With my sister’s visit reminding me of her life-saving visit last year, and also coinciding with the one-year anniversary of Will’s homecoming, I’m feeling a bit of chronological displacement. Which is not only distracting, but a little fearful as well: when I try to remember what our lives were like last year, I can’t recall much. I remember time rushing by, the feeling of swimming against a strong current with a logjam of worries waiting upstream, but but the days on my mental calendar are dark and their details are exceedingly fuzzy. I suppose that much of this can be attributed to stress and sleep deprivation and general forgetfulness (I don’t imagine I’d ever have been able to remember much about the events of a year previous at any point in my life).
I do remember being very busy with the care of two kids, and with coordinating medical appointments, and trying to keep up with part-time jobs, but I can’t imagine what I did all day. We had our groceries delivered, and our meds, too. We had home visits from nurses and therapists. We had friends come by to help out while I completed projects around the house and indulged in the escapist pleasures of three-hour visits to the laundromat. We had lots of support, and lots of help, and the best folks imaginable helping to expedite our hospital visits and medical appointments. So I can’t quite understand why when I read my blog entries from July and August I sound so frantic, overwhelmed, and crazy.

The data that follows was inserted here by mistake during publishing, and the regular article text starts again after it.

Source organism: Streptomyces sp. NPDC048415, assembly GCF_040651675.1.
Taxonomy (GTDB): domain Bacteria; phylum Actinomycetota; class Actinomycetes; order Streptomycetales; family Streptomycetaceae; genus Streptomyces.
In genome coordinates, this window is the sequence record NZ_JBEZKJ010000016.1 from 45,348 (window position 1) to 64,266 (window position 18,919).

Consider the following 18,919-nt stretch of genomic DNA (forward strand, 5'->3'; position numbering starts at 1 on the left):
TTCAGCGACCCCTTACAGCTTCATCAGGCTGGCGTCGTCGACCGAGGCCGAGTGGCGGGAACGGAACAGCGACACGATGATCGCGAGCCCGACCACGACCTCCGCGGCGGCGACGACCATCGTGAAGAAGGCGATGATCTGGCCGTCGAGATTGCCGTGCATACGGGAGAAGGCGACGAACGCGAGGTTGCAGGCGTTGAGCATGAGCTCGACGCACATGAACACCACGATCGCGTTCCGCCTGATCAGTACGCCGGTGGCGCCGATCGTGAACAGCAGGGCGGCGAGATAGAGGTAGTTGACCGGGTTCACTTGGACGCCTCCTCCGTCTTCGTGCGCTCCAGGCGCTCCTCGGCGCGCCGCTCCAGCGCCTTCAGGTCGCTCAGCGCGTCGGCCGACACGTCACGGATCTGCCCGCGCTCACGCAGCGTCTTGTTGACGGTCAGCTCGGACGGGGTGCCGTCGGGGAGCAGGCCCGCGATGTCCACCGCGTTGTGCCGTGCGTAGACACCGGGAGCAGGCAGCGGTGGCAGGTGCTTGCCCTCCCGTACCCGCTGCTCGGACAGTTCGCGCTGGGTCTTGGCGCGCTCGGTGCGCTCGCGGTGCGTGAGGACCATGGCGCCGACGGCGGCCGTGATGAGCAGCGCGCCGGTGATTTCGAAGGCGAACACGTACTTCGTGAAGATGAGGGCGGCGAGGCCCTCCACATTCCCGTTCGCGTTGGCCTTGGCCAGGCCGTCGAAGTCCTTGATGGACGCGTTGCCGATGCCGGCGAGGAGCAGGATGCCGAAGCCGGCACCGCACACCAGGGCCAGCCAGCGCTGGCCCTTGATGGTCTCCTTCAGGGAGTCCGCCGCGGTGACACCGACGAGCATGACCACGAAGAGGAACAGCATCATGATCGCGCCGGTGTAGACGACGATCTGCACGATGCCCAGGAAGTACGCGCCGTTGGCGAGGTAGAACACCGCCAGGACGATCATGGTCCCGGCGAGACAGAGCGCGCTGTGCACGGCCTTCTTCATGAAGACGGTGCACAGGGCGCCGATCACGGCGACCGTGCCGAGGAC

I’ve had many friends describe the early days of caring for infants in similar ways. And yet, that is what is so troubling in retrospect– I was so focused on the immediate needs of diapering and cleaning and sleeping and eating that I’m afraid I didn’t realize just how high the stakes were for my son. Or maybe I did, and reasoned that the only thing I could do to help him was to care for his immediate needs– to do all I could to infinitesimally tip the scales in his favor. In any event, I look back now rather embarrassed at my naivete, with an unexplainable longing that I would have been been more anxious and worried than I was (though this would have obviously done no good). At the same time, I’m so deeply grateful that we got to have him come home: that we got to know him, and got to love on him, and that he got to know us, too. Such was our topsy-turvy world that I don’t think I even realized at the time just how abnormal it was that we didn‘t bring him home for the first three months of his life; that it was unnatural for us to effusively thank the hospital staff for letting us take home our own son. But looking back now, I wish I’d have been less dutiful and more engaging. I wish I had dug deeper to love him even more, that I’d savored every minute of every day, that I’d seen the signs that he might not be with us for long.
I wish I had just one more day.
Posted in: grief